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The Unstoppable Errigo: One Student's Fight for Cleaner Air and Water

When Isabella Errigo (‘20) first entered BYU’s environmental science program, she didn’t know her journey would lead to winning the prestigious Fulbright scholarship—or to having the Utah legislative body cite her research in an effort to prevent pollution.

Errigo began by studying the effects of air pollution with Plant and Wildlife Science professor, Ben Abbott. After earning a College Undergraduate Research Award (CURA) to fund the study, she and Abbott found that air pollution was the cause of death in several scenarios—even if it wasn’t documented. Strokes, heart attacks, and even suicides were associated with air pollution’s effects on mental and physical health. Errigo knew she needed to do something with her research. She called dozens of members of Congress, asking for their ideas on how to improve the air pollution crisis.

Isabella Errigo standing beside the Utah State Capitol


“I really care about science communication and environmental policy, and how we can communicate these issues effectively,” she says. “And it’s not just a political stance. Any harm we do to the environment impacts our own health and wellbeing, so we need to protect our planet.”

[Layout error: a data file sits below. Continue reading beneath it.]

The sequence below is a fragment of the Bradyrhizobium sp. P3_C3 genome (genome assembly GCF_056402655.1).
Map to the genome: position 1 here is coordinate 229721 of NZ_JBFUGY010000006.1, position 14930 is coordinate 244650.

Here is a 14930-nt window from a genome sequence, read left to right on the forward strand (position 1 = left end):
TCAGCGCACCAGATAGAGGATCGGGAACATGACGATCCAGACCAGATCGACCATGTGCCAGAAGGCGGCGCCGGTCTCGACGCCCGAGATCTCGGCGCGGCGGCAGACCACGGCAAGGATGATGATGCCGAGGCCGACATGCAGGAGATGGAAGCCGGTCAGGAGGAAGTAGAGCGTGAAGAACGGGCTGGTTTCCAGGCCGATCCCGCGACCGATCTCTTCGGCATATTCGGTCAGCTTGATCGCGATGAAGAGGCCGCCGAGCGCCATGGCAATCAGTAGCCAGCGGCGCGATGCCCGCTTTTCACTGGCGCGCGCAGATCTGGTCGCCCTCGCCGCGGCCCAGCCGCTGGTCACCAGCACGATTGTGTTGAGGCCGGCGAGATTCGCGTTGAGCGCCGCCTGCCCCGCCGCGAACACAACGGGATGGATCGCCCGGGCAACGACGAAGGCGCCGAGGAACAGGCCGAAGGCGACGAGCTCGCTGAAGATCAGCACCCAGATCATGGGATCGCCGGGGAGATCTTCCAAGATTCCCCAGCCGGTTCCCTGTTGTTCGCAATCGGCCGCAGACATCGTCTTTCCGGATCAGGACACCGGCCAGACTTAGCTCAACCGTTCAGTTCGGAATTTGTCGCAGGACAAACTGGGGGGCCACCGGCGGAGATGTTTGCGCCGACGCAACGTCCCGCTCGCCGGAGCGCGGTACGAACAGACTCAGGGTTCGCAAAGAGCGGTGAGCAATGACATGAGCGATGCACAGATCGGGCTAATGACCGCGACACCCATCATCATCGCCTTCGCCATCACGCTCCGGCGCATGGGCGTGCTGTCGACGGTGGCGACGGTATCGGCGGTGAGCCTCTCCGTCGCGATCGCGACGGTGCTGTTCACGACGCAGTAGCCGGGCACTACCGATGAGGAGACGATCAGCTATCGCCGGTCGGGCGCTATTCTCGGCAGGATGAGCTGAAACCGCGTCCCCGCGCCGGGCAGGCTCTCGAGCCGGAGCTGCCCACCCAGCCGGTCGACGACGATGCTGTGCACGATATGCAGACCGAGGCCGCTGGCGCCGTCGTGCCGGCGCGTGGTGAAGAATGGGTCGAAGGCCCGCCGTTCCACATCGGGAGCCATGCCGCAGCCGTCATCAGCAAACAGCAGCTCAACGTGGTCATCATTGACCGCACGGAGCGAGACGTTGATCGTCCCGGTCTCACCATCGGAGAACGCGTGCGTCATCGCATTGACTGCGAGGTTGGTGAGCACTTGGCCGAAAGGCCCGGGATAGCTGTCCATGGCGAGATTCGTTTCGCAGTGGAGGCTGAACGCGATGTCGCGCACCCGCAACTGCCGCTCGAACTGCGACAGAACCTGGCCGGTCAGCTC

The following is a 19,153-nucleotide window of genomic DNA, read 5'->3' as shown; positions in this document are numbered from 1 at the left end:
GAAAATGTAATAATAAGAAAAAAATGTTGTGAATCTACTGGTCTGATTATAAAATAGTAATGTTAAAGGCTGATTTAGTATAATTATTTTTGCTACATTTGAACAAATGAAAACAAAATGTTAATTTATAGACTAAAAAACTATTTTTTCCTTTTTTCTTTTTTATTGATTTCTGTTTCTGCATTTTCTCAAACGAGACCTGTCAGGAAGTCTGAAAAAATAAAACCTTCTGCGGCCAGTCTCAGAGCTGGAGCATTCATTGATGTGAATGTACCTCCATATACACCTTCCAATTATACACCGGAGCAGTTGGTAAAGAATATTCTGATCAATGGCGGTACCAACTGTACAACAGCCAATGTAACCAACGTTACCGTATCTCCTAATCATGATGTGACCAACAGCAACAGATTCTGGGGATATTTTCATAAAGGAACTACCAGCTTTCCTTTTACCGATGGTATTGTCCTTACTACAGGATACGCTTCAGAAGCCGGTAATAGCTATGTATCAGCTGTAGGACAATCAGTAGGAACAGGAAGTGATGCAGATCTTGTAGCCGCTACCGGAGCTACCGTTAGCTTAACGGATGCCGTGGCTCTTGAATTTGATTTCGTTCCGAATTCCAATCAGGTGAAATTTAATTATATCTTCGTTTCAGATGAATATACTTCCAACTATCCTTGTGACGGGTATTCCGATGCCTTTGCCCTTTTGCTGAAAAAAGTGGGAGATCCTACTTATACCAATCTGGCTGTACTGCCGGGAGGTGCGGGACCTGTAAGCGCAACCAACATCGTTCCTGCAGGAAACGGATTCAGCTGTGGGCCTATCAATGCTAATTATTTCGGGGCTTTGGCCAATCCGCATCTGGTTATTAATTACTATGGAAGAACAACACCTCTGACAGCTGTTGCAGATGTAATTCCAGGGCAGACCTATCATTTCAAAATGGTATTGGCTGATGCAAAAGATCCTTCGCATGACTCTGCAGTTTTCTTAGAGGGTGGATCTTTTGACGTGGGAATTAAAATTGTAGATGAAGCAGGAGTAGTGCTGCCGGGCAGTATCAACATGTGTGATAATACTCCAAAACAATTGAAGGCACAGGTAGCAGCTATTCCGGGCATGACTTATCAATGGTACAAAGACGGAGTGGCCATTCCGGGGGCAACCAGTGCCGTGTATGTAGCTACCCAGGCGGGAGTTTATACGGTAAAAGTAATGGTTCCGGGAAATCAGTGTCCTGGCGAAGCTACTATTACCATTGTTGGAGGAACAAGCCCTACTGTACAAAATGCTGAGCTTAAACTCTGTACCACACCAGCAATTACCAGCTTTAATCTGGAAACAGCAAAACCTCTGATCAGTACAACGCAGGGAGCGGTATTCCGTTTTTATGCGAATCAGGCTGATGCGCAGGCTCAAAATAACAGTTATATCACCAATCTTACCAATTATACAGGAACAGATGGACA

Not only has Errigo helped change her community domestically, but she’s set her sights on having an international impact.

While Errigo was in Guayaquil, Ecuador, studying water pathogens, she found how fecal bacteria polluted the water—leading to deadly diseases. It was this trip that triggered her interest in international research.

After her first trip, Errigo’s faculty advisor, Plant and Wildlife professor Paul Frandsen, then encouraged her to assist him with field work—where they would travel to Ecuador yet again to study elevational transect. After she returned home, Errigo was determined to continue studying environmental science internationally—and wanted to win a Fulbright scholarship to do so. The National Fulbright scholarship provides grants to individuals who want to pioneer a creative project, teach English abroad, or conduct independent research (either locally or internationally). Hundreds of thousands apply for the Fulbright every year, with only a couple thousand winning the grant.

Isabella Errigo examining a research sample

Winning the Fulbright has opened significant opportunities for Errigo—she will live in Ecuador for ten months and will continue her research there. While there are understandable nerves at living in a foreign country for several months, she says, “I’m excited to create lifelong friendships with people like me.”

Meanwhile, Errigo is writing her master’s thesis on how wildfires affect Utah rivers. When it comes to finding ways to help her planet, both internationally and locally, Errigo is unstoppable.

Errigo knows that studying the environment is about more than just researching air pollution, wildfires, and water pathogens; it is about changing the community around her. Combining her two passions—community networking and protecting the environment—Errigo is set to make an indelible impact.